California Currents -- November 2019
In this issue
- A victory for safe affordable drinking water
- Progress on PFAS
- Monitoring the air in Lost Hills
- Bay Area communities leading on climate
- Unpackaging Alameda
- Download the PDF of the issue
On July 24, 2019, California finally took a step to realize the Human Right to Water. That day Governor Newsom signed SB 200 (authored by Senator Monning) into law, establishing the Safe and Affordable Drinking Water Fund and providing $130 million annually through 2030 to ensure safe drinking water for all Californians.
Clean Water Action and its allies worked on this legislation with Senator Monning for three years, but the road to this victory has been much longer — Clean Water has been working to deliver safe drinking water for Californians since 1990!
$1.4 billion over the next decade is a lot of money, but it must be spent wisely to truly help everyone who needs it — that’s one million Californians today, plus new communities that fall out of compliance over the next decade. The state will still need water bonds, but this fund will help California spend those more wisely, by funding expenses before bonds are passed, like emergency drinking water for communities; experts to develop the best solutions; and costs to hook up small water systems to larger ones.
The State Water Resources Control Board will administer the Fund and must develop an expenditure plan with public input by next June. As it has for more than two decades, Clean Water Action will be at the table to ensure that safe drinking water comes first. It’s an exciting time!
Who says you can’t start a movement and make progress quickly? With the help of its members, Clean Water Action made tremendous progress around PFAS chemicals in just one year.
If you googled PFAS (poly- and perfluorinated alkyl substances) in California water in 2018, you would not have found anything — even though data indicated that we have the most drinking water contaminated by these toxic chemicals in the nation. Clean Water Action saw the need to take leadership on this issue through advocacy, public outreach and education. It also built a coalition of allies to support comprehensive action.
The goals were 1) to gain better understanding of the real problem by extensive monitoring for all PFAS for which there are certifiable detection methods, and 2) ensure that California addresses PFAS not as individual chemicals but as a class of toxic, persistent contaminants through regulation, remediation, and pollution prevention. Starting with a letter to the State Water Resources Control Board in September 2018 (signed by 29 allies in the health, environmental, and environmental justice communities), the organization moved the state from no action to launching a comprehensive water and soil monitoring program for 18 PFAS chemicals in order to ensure that we understand the full scope of the problem in California. That data is now starting to come in, confirming that the problem is widespread and informing next steps to protect the public. As the same time, Clean Water Action and allies educated law makers and helped pass AB 756 (C. Garcia) which requires that the public be informed when any PFAS chemical is found in their water, even though the chemicals are yet to be regulated. And multiple workshops are happening around California to share information on treatment, pollution prevention strategies, and even how to use the legal system to hold PFAS manufacturers accountable for pollution cleanup costs.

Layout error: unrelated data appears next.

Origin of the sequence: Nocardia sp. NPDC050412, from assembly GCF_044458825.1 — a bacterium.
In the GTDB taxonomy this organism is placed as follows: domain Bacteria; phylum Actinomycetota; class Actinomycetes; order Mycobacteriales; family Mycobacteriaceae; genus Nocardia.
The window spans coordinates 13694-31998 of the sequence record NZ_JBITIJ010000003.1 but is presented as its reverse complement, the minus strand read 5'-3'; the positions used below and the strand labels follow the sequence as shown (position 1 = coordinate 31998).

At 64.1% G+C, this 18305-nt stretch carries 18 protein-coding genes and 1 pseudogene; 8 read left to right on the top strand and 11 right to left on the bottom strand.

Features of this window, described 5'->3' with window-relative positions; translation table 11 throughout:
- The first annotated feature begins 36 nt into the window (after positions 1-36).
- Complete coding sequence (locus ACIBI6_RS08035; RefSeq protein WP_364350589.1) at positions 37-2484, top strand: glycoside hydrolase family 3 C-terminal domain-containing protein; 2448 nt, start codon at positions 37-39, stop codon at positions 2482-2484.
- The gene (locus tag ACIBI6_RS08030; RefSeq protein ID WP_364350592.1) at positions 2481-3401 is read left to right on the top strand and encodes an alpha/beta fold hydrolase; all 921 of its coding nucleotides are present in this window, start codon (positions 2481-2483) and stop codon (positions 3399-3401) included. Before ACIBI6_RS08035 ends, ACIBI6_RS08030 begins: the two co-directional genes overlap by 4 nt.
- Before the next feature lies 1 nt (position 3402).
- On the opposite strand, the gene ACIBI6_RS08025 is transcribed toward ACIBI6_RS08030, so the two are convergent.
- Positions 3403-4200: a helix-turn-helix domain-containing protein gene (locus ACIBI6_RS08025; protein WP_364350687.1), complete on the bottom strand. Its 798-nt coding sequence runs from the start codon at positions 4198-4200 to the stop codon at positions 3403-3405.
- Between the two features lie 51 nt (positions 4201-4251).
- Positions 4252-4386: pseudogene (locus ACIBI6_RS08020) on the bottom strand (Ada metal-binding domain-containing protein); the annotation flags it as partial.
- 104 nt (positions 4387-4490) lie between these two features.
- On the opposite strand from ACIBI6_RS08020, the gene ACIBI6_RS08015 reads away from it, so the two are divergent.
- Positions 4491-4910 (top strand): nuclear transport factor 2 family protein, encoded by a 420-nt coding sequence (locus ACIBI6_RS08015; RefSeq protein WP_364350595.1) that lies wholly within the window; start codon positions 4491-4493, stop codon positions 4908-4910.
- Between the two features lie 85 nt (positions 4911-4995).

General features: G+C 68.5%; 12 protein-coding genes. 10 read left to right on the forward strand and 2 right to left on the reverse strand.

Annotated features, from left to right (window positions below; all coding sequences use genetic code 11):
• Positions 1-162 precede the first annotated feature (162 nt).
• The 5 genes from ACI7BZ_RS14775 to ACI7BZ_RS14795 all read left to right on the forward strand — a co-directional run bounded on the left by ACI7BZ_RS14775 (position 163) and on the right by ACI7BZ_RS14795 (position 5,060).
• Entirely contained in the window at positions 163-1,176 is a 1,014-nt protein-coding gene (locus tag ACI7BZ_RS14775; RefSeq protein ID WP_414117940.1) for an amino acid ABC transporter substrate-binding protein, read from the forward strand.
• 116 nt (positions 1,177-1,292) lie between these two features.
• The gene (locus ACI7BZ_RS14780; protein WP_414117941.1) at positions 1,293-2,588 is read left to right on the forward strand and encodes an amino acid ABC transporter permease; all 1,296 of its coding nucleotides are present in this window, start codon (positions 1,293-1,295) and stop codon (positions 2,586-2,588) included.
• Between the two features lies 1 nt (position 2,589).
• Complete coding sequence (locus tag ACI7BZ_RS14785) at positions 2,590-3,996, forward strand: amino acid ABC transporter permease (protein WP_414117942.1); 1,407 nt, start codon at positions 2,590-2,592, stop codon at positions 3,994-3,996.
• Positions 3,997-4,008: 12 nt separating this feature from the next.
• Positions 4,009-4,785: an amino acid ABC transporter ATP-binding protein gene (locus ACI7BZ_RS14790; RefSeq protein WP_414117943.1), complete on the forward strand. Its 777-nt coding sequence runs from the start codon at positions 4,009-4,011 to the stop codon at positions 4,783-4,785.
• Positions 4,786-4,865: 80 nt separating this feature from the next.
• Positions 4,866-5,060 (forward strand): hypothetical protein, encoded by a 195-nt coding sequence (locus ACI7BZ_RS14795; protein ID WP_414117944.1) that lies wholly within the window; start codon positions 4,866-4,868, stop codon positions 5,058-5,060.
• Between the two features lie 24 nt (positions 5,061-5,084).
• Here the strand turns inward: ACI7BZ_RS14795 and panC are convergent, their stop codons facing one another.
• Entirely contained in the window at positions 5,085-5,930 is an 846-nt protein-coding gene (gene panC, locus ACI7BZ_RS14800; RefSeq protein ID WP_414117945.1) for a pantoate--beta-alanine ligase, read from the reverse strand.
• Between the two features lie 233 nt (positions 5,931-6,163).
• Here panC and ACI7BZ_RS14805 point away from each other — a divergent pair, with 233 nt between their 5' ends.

This last year has been quite a ride, but this is just the beginning in addressing “the climate change of chemical issues.” PFAS already persist in the environment and we need to explore the best ways to remediate the harm they are doing as well as to destroy or dispose of them. In addition, as with climate change, we need to take action today to stop further destruction from these toxic chemicals. Clearly, states are in the lead in taking such action, and California has the potential to develop much of the science needed to address the PFAS problem. Clean Water is committed to this important work and pushing the state to lead.
In order to help residents improve and increase the number of reports on potential air quality violations, Clean Water Action conducted a training in Lost Hills to equip residents with the knowledge they need to use a Health/Pollution Log Template. Lost Hills is a small community in Kern County that is largely low-income community of color. On one side of Lost Hills is one of the largest oil fields in California and on the other side large agricultural facilities.
Community members use the logs to keep track of smells and symptoms and have expressed that, aside from the periodic strong pungent odors it was initially difficult to identify more subtle smells. Since they have been living in Lost Hills for several years, they have grown accustomed to both the smells and the symptoms. It took focus from community members to begin to acknowledge the odors.